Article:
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Footballers in England boycotting social media in a protest against racism were targeted with abuse for posting about the 24-hour campaign.

Talks with the social media companies are now being sought by the Professional Footballers' Association, which coordinated the "Enough" campaign to demand a crackdown on racism by the platforms.

#EnoughWe are making a stand against racist abuse.We recognise that our platforms come with responsibility, and so we are using our voice to stand against racist abuse.Together, we are calling on social media platforms and footballing bodies to do more! pic.twitter.com/GT9EQjnVM4

There was silence on Twitter, Facebook and Instagram from many players from 8 a.m. local time Friday for 24 hours.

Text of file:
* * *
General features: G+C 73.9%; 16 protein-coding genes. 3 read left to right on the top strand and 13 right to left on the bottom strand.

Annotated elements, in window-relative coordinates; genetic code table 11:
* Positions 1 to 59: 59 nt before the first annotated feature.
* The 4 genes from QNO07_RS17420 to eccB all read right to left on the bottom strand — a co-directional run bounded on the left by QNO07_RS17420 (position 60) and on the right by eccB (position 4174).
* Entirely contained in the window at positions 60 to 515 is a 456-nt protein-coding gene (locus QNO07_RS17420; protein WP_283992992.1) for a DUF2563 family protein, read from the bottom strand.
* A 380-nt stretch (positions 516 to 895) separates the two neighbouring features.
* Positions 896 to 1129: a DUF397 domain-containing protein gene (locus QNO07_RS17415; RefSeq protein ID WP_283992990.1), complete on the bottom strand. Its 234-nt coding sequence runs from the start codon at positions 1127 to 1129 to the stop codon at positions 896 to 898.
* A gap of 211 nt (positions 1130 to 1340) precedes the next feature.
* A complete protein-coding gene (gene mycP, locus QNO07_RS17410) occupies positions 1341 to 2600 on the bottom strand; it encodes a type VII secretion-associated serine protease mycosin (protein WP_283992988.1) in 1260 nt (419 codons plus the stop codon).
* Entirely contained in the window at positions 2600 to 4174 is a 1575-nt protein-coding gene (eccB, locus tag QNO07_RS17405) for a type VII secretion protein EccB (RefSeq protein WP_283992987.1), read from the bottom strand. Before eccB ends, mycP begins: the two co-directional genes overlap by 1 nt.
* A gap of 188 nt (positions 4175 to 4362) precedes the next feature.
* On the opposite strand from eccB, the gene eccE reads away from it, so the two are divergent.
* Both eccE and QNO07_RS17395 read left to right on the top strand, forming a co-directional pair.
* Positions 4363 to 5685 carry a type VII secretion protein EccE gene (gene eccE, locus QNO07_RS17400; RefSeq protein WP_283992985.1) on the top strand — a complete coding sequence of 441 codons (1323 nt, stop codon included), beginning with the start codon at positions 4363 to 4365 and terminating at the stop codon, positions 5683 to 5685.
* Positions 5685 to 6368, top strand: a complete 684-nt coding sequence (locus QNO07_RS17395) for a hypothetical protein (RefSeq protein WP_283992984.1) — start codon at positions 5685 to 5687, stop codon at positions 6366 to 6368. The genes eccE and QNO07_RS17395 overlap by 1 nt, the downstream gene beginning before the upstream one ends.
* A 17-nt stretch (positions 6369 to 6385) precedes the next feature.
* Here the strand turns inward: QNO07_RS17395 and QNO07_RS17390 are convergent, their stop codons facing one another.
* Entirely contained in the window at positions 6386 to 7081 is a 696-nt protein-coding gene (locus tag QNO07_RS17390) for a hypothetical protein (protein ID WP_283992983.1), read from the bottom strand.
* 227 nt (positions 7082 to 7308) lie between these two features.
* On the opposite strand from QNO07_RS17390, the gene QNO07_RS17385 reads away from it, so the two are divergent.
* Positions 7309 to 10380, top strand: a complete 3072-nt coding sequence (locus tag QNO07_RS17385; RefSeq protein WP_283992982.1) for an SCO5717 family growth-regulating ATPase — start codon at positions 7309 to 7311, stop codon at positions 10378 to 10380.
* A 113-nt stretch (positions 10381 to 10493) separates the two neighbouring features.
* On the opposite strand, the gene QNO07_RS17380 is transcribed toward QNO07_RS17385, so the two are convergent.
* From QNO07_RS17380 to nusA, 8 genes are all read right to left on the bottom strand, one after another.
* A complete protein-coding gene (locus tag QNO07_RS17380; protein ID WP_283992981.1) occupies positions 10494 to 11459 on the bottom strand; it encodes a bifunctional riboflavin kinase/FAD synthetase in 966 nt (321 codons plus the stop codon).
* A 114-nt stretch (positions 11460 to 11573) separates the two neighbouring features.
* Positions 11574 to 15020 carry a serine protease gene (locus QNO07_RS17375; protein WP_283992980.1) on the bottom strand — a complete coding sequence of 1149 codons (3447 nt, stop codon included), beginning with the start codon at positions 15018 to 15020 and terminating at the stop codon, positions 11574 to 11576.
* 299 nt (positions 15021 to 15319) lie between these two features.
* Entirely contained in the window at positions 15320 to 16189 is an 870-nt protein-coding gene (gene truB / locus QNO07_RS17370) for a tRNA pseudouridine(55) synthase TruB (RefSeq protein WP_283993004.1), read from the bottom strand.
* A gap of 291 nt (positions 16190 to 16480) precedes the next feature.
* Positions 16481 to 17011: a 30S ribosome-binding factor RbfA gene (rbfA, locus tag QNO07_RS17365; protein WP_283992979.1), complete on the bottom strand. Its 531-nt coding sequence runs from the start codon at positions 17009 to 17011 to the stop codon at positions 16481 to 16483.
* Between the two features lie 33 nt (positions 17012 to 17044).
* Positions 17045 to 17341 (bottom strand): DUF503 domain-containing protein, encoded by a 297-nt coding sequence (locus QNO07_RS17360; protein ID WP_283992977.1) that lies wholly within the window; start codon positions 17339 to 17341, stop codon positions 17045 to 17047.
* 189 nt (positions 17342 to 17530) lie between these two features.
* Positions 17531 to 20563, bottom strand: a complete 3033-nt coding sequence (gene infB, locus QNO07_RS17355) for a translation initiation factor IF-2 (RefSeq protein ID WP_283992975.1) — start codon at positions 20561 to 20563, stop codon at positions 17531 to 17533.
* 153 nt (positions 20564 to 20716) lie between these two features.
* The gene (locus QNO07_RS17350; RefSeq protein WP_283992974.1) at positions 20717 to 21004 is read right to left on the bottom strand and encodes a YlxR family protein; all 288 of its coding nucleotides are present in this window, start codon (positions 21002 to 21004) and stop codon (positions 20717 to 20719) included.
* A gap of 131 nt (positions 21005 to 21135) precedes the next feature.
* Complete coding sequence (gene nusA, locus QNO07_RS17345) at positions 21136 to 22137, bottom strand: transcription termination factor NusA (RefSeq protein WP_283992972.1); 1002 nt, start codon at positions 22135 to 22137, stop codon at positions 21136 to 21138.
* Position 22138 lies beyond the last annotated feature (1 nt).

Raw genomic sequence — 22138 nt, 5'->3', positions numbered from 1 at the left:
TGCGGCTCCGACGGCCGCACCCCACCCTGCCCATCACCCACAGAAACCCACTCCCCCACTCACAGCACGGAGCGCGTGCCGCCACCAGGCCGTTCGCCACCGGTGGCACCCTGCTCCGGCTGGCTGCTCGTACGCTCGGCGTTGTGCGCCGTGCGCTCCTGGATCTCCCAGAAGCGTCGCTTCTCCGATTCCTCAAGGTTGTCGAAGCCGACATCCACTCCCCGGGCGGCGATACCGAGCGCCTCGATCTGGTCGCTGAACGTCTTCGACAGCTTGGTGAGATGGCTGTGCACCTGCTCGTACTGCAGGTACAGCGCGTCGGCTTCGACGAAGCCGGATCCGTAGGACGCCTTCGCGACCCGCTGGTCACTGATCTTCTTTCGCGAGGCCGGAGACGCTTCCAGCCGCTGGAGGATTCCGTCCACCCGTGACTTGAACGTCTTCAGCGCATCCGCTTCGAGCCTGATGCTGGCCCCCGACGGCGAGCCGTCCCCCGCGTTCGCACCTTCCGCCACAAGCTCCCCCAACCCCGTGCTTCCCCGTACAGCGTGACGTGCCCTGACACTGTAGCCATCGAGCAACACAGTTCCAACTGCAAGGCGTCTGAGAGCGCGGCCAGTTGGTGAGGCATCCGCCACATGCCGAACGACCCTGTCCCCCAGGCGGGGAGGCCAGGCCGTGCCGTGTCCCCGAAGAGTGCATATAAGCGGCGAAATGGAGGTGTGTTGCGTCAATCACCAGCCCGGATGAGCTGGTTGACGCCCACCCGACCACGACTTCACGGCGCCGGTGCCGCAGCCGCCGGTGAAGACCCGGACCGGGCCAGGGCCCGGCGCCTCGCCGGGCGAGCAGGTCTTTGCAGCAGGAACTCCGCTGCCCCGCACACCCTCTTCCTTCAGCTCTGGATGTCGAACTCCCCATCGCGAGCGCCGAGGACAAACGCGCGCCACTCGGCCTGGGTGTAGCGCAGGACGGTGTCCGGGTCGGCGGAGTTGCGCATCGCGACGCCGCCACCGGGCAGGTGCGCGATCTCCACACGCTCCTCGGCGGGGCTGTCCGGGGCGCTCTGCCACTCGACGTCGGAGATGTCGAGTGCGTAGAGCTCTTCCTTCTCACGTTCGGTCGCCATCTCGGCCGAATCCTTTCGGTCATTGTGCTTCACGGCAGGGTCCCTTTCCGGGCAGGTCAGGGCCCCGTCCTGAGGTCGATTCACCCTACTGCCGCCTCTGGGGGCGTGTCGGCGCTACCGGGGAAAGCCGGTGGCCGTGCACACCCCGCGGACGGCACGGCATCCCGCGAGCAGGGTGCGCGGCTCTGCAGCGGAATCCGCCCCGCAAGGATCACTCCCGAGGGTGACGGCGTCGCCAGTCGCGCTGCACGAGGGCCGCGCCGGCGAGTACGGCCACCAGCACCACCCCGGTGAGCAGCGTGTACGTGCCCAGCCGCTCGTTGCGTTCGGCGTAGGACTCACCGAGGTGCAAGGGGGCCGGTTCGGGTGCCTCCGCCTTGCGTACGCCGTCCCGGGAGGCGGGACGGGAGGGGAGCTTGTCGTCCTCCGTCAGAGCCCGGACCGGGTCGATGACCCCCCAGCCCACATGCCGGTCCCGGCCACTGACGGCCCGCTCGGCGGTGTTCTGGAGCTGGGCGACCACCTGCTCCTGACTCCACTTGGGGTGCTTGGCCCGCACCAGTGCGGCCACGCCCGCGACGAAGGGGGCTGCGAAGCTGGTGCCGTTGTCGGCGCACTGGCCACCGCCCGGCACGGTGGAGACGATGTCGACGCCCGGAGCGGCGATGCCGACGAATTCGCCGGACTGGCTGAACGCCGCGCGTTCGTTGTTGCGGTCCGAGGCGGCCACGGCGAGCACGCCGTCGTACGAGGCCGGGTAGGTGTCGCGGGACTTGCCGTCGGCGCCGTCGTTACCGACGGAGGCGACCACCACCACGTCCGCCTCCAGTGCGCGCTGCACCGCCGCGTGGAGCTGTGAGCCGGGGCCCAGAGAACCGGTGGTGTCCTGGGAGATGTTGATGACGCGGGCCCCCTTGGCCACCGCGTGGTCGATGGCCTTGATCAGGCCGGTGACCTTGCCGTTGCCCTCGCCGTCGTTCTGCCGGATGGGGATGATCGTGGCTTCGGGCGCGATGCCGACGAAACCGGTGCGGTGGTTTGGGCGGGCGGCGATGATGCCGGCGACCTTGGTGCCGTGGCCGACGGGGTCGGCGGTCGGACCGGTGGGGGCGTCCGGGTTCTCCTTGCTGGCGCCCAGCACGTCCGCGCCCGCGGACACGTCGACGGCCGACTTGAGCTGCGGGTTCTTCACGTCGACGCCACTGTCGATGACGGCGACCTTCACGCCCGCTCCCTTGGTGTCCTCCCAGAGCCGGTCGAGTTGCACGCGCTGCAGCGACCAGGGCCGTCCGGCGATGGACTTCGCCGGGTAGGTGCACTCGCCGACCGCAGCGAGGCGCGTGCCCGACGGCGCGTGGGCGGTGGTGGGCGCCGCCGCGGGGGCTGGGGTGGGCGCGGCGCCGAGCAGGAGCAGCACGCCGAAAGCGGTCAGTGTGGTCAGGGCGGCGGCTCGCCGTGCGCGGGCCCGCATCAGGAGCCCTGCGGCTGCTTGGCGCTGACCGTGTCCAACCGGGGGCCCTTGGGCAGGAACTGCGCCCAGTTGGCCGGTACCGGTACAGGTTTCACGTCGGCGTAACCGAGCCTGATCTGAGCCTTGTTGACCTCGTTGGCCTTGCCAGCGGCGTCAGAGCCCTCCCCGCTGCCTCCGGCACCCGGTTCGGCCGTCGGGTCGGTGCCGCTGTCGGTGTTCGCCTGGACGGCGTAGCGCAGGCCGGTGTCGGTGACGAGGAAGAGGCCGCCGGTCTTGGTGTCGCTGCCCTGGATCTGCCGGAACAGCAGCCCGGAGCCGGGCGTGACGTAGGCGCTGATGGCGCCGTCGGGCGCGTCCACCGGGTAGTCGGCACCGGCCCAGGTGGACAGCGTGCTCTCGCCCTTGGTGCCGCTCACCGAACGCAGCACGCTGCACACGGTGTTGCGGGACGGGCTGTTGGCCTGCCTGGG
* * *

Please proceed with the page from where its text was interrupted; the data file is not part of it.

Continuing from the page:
"Yesterday, some members received racist abuse on their #Enough posts. When these incidents were reported, the response from social networks was -- again -- unacceptable," the PFA said in a statement. "In the coming days, we will be inviting players to report any racist abuse they have received to us. We will collate it and share it with social platforms to demonstrate the impact of their lack of action."

Social media companies did not appear to respond on their networks to the players' concerns despite widespread coverage and support from FIFA for the boycott. There was no immediate response for comment from Twitter or Facebook, which also owns Instagram.

"We will be requesting meetings with each of the social platforms as a matter of priority," the PFA said. "Meetings with the Football Association and government are planned for next month. This is a first step in a larger player-led campaign to tackle racism and demand meaningful change."

The boycott was led by Tottenham defender Danny Rose, who was targeted with monkey noises while playing for England in Montenegro last month, and Manchester United defender Chris Smalling, who called for more stringent regulation of posts on social media.

ESPN